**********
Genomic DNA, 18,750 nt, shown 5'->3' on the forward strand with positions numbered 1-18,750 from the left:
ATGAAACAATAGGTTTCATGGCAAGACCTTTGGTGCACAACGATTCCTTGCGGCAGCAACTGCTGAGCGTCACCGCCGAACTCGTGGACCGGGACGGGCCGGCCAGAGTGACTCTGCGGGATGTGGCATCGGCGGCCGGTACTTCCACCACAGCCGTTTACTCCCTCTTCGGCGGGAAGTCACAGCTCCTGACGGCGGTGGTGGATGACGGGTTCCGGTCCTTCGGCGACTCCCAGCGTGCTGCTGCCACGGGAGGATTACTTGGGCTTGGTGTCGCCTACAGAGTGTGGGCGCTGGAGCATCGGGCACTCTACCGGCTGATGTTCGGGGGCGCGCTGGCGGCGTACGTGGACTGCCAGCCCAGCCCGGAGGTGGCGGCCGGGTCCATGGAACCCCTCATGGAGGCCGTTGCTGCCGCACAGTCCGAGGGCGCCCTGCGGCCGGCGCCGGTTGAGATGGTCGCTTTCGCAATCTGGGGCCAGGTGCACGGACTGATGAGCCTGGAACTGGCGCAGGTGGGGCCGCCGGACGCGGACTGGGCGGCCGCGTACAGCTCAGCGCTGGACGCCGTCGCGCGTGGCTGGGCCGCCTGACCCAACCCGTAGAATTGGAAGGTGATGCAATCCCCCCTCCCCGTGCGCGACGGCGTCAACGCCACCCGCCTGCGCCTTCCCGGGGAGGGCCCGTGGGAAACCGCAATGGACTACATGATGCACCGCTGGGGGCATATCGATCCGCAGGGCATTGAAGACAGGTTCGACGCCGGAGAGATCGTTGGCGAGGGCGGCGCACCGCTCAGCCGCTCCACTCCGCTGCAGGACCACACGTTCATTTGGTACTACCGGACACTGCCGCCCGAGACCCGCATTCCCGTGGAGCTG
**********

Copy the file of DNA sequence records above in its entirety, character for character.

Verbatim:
Genomic DNA, 18,750 nt, shown 5'->3' on the forward strand with positions numbered 1-18,750 from the left:
ATGAAACAATAGGTTTCATGGCAAGACCTTTGGTGCACAACGATTCCTTGCGGCAGCAACTGCTGAGCGTCACCGCCGAACTCGTGGACCGGGACGGGCCGGCCAGAGTGACTCTGCGGGATGTGGCATCGGCGGCCGGTACTTCCACCACAGCCGTTTACTCCCTCTTCGGCGGGAAGTCACAGCTCCTGACGGCGGTGGTGGATGACGGGTTCCGGTCCTTCGGCGACTCCCAGCGTGCTGCTGCCACGGGAGGATTACTTGGGCTTGGTGTCGCCTACAGAGTGTGGGCGCTGGAGCATCGGGCACTCTACCGGCTGATGTTCGGGGGCGCGCTGGCGGCGTACGTGGACTGCCAGCCCAGCCCGGAGGTGGCGGCCGGGTCCATGGAACCCCTCATGGAGGCCGTTGCTGCCGCACAGTCCGAGGGCGCCCTGCGGCCGGCGCCGGTTGAGATGGTCGCTTTCGCAATCTGGGGCCAGGTGCACGGACTGATGAGCCTGGAACTGGCGCAGGTGGGGCCGCCGGACGCGGACTGGGCGGCCGCGTACAGCTCAGCGCTGGACGCCGTCGCGCGTGGCTGGGCCGCCTGACCCAACCCGTAGAATTGGAAGGTGATGCAATCCCCCCTCCCCGTGCGCGACGGCGTCAACGCCACCCGCCTGCGCCTTCCCGGGGAGGGCCCGTGGGAAACCGCAATGGACTACATGATGCACCGCTGGGGGCATATCGATCCGCAGGGCATTGAAGACAGGTTCGACGCCGGAGAGATCGTTGGCGAGGGCGGCGCACCGCTCAGCCGCTCCACTCCGCTGCAGGACCACACGTTCATTTGGTACTACCGGACACTGCCGCCCGAGACCCGCATTCCCGTGGAGCTG